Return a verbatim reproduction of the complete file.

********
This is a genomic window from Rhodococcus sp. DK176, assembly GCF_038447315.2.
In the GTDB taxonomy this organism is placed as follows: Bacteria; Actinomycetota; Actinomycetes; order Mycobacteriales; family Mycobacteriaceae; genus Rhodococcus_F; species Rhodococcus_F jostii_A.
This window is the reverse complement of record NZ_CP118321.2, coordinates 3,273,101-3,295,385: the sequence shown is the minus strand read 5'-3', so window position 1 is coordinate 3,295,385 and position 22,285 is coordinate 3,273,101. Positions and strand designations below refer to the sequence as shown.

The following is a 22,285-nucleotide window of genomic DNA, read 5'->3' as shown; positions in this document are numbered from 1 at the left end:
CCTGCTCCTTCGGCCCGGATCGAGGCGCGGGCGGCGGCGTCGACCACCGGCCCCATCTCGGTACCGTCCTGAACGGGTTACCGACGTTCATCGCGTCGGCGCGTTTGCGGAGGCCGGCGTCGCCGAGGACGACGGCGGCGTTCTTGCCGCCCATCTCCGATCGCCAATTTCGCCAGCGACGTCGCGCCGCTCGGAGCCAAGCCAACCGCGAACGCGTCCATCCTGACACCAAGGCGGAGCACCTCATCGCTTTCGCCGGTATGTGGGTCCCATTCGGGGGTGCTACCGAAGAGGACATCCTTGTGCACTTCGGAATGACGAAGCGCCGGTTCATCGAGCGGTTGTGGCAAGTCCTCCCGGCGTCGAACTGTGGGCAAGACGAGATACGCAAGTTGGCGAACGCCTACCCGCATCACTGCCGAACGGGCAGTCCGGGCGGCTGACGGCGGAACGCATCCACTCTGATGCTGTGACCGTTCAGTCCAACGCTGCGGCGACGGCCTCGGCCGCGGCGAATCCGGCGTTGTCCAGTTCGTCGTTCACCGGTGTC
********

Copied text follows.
This is a genomic window from Rhodococcus sp. DK176, assembly GCF_038447315.2.
In the GTDB taxonomy this organism is placed as follows: Bacteria; Actinomycetota; Actinomycetes; order Mycobacteriales; family Mycobacteriaceae; genus Rhodococcus_F; species Rhodococcus_F jostii_A.
This window is the reverse complement of record NZ_CP118321.2, coordinates 3,273,101-3,295,385: the sequence shown is the minus strand read 5'-3', so window position 1 is coordinate 3,295,385 and position 22,285 is coordinate 3,273,101. Positions and strand designations below refer to the sequence as shown.

The following is a 22,285-nucleotide window of genomic DNA, read 5'->3' as shown; positions in this document are numbered from 1 at the left end:
CCTGCTCCTTCGGCCCGGATCGAGGCGCGGGCGGCGGCGTCGACCACCGGCCCCATCTCGGTACCGTCCTGAACGGGTTACCGACGTTCATCGCGTCGGCGCGTTTGCGGAGGCCGGCGTCGCCGAGGACGACGGCGGCGTTCTTGCCGCCCATCTCCGATCGCCAATTTCGCCAGCGACGTCGCGCCGCTCGGAGCCAAGCCAACCGCGAACGCGTCCATCCTGACACCAAGGCGGAGCACCTCATCGCTTTCGCCGGTATGTGGGTCCCATTCGGGGGTGCTACCGAAGAGGACATCCTTGTGCACTTCGGAATGACGAAGCGCCGGTTCATCGAGCGGTTGTGGCAAGTCCTCCCGGCGTCGAACTGTGGGCAAGACGAGATACGCAAGTTGGCGAACGCCTACCCGCATCACTGCCGAACGGGCAGTCCGGGCGGCTGACGGCGGAACGCATCCACTCTGATGCTGTGACCGTTCAGTCCAACGCTGCGGCGACGGCCTCGGCCGCGGCGAATCCGGCGTTGTCCAGTTCGTCGTTCACCGGTGTC